Tagalog is one of the official languages of the Philippines. The other is English. This means there’s a lot of fun crossover between the two. English words get Tagalog-ized and Tagalog words get English-ized. One example is above.
In Tagalog it’s easy to change a noun into a verb, a verb into a noun, and an adjective into whatever you want. All you have to do is change the prefix. This Tagalog convention is often applied to English words. Here, the adjective “checkout” (as in “checkout stand” or “checkout counter”) has been transmogrified into a noun. And we all know that when a noun refers to more than one of the same object it needs to be plural.
So next time you’re in the Philippines avoid confusion and tell your friends that when you’re done shopping you’ll meet them at the “checkouts.”
A school on a farm on a hill
Outside a small town south of Bacolod is a dirt road near a dormant volcano. It winds out of a small town and across a tiny stream. It weaves through sugar cane fields taller than the van and past a tree my uncle and aunt remember as reportedly being the home of an aswang. Is an aswang a demon? A fairy? My uncle and and conflict on the translation. I do, however, remember that my mom called me an aswang when I was a kid when I was being a brat. Regardless the translation, aswang ain’t good. Continue reading
A sign that’s dramatic in Tagalog, but a bit. . .ahem. . .”pedestrian” in English. Hah!
English is one of the official languages of the Philippines. Most road signs, therefore, are in English. (Thanks for everything American colonizers, especially the English!)
Tagalog is the other official language, though, so many signs are also in Tagalog. The Tagalog signs have a certain flair that’s missing in their English counterparts.
Take the above sign, for example. In English it’s unremarkable: “No pedestrian crossing.” In Tagalog, though: “Crossing prohibited, fatal.”
This, however, can’t top another sign at this same intersection I wasn’t able to take a pic of which, translated, read: “Crossing prohibited, Someone’s already accidentally died here.”
So, just in case you were wondering whether this is just speculative signage, it’s not. Helpful in the extreme, really.
China Eastern Airlines is all about the branding flair.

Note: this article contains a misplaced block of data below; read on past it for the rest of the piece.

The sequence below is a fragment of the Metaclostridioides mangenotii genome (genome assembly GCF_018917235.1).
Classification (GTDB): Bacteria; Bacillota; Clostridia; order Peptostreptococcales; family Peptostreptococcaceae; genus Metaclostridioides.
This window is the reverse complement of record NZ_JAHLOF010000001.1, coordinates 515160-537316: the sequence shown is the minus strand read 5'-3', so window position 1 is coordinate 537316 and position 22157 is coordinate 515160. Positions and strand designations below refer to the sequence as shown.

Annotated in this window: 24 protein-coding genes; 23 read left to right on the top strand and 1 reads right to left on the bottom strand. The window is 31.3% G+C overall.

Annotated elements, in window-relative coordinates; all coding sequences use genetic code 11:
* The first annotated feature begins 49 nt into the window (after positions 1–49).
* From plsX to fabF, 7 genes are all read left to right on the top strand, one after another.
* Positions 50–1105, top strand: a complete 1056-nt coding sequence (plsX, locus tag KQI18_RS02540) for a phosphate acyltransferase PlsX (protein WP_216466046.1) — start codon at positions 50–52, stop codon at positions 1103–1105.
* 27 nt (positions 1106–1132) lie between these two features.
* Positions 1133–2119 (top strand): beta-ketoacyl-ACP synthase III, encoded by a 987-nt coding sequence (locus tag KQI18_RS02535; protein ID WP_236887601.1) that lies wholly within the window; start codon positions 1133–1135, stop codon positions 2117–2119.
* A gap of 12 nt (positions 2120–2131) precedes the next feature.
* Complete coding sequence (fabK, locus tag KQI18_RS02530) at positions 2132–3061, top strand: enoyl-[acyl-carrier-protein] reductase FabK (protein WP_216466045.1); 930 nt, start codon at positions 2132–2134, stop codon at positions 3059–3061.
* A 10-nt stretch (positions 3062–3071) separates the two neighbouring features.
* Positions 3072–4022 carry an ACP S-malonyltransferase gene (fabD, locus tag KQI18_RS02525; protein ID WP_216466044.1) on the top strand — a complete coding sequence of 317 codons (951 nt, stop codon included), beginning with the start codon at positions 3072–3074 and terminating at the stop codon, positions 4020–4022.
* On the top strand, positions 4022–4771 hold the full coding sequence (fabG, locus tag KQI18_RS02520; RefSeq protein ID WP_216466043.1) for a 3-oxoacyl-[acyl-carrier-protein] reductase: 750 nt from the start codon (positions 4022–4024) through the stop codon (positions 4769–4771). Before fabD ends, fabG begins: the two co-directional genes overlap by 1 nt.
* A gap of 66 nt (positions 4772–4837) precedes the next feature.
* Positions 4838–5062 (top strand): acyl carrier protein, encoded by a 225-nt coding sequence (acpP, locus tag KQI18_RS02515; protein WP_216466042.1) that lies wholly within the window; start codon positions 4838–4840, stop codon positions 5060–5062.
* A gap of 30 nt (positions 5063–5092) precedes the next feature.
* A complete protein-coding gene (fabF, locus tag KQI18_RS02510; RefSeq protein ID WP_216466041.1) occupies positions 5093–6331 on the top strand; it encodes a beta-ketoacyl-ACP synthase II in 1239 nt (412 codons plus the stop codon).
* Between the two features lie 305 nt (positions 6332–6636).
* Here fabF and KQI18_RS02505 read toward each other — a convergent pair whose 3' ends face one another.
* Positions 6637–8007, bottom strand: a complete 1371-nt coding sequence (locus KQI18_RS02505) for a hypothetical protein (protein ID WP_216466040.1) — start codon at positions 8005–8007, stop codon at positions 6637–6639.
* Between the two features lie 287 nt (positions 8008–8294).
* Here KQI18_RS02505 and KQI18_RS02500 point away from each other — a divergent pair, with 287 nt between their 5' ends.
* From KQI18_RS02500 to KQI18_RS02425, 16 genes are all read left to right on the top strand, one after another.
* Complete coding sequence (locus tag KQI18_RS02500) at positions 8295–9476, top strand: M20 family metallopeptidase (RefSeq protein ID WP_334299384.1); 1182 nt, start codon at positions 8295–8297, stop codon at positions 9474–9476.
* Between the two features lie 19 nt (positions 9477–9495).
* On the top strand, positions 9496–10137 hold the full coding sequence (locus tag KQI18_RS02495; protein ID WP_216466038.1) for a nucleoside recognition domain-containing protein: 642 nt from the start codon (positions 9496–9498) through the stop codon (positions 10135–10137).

I’m flying China Eastern for the first time. The airline just got permission to fly into Manila and is pretty darn motivated to up it’s presence. That means deep discounts coming in a good $200 less than the competition.
Of course, it comes at a cost. The cushion in the middle of my seat is worn so much it felt like a 4×4 plank of wood tried to introduce itself to my colon. After a full two hours of this my travel ingenuity kicked in and I slid my blanket under my bum. Problem solved. They say necessity is the mother of invention; I learned today that a couple hours of a timber enema works, too.
Doesn’t stop there. When I ordered a “ginger ale” I got water. This is because I confused the flight attendant by looking Chinese. My bad. She misinterpreted my obscure English for a Chinese hinterland dialect, I think. Smile and nod. I’m good with water.
The real difference though is in the food. Airlines usually serve some bastardized version of their country’s fare. On KAL you get kimchi. Thai Air you’ll get Thai (surprise!) and Turkish Air gives you Turkish food (weird cheese!). American? Sandwiches, of course, but you’ll have to pay extra (deli sliced capitalism!). Continue reading
Some say life begins at birth, others at conception.
Mine began when my parents separately made their way to the United States.
Scratch that. Let’s go further back. My father’s part of my life started in a barrio north of Manila. My mother’s share began on a farm in the central islands of the Visayas. By any reckoning, my life began–at the least–some time in the Philippines. Continue reading